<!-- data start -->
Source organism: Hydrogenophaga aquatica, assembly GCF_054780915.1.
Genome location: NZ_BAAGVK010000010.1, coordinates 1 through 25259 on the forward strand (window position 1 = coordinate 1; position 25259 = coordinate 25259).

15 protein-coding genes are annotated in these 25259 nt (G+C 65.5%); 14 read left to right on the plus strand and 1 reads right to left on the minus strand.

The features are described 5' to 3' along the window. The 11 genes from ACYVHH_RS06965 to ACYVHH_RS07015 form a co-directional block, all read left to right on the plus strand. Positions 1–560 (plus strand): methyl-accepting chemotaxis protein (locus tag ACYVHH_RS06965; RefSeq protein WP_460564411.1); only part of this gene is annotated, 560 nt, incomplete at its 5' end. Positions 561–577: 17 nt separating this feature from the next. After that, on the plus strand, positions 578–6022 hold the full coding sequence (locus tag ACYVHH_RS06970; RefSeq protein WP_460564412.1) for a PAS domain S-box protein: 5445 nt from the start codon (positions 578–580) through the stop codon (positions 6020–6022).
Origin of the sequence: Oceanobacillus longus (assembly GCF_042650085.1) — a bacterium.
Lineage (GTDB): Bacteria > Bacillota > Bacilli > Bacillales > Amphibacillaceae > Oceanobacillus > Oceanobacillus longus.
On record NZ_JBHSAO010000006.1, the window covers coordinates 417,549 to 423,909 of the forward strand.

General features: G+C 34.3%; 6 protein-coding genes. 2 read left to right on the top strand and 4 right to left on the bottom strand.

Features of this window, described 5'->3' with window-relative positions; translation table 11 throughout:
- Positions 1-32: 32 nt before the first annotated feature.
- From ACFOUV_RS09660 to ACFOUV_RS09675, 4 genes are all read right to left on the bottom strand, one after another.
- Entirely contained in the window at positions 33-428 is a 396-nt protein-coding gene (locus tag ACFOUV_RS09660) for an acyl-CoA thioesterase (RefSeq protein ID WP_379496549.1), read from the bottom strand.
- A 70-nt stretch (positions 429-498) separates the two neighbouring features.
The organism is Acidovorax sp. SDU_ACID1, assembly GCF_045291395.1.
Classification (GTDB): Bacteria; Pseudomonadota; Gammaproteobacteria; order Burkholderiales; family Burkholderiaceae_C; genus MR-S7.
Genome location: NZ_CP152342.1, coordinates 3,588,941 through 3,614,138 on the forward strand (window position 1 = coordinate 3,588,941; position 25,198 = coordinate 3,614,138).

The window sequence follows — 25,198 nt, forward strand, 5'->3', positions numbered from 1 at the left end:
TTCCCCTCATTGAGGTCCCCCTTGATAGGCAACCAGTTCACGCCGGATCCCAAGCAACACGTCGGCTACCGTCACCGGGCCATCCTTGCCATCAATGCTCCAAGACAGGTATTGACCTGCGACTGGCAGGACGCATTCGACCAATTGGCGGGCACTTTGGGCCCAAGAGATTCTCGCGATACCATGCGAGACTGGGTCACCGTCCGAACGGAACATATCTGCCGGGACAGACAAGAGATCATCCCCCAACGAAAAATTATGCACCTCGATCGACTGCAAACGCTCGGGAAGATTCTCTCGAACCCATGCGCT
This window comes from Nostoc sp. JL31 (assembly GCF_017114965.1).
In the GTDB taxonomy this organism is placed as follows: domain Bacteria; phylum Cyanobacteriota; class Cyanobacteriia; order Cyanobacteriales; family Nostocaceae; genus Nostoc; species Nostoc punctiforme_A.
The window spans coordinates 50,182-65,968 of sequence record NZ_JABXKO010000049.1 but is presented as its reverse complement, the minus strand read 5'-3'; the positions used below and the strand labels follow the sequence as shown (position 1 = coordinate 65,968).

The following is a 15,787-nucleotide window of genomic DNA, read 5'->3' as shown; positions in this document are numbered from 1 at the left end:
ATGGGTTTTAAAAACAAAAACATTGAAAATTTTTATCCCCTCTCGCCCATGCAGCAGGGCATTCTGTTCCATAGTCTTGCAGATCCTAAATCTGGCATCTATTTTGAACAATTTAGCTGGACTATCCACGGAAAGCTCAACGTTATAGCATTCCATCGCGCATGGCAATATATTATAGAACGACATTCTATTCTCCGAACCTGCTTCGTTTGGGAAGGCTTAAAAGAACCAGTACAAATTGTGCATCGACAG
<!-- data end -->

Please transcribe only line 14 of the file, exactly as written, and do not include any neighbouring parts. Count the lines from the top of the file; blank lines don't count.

The organism is Acidovorax sp. SDU_ACID1, assembly GCF_045291395.1.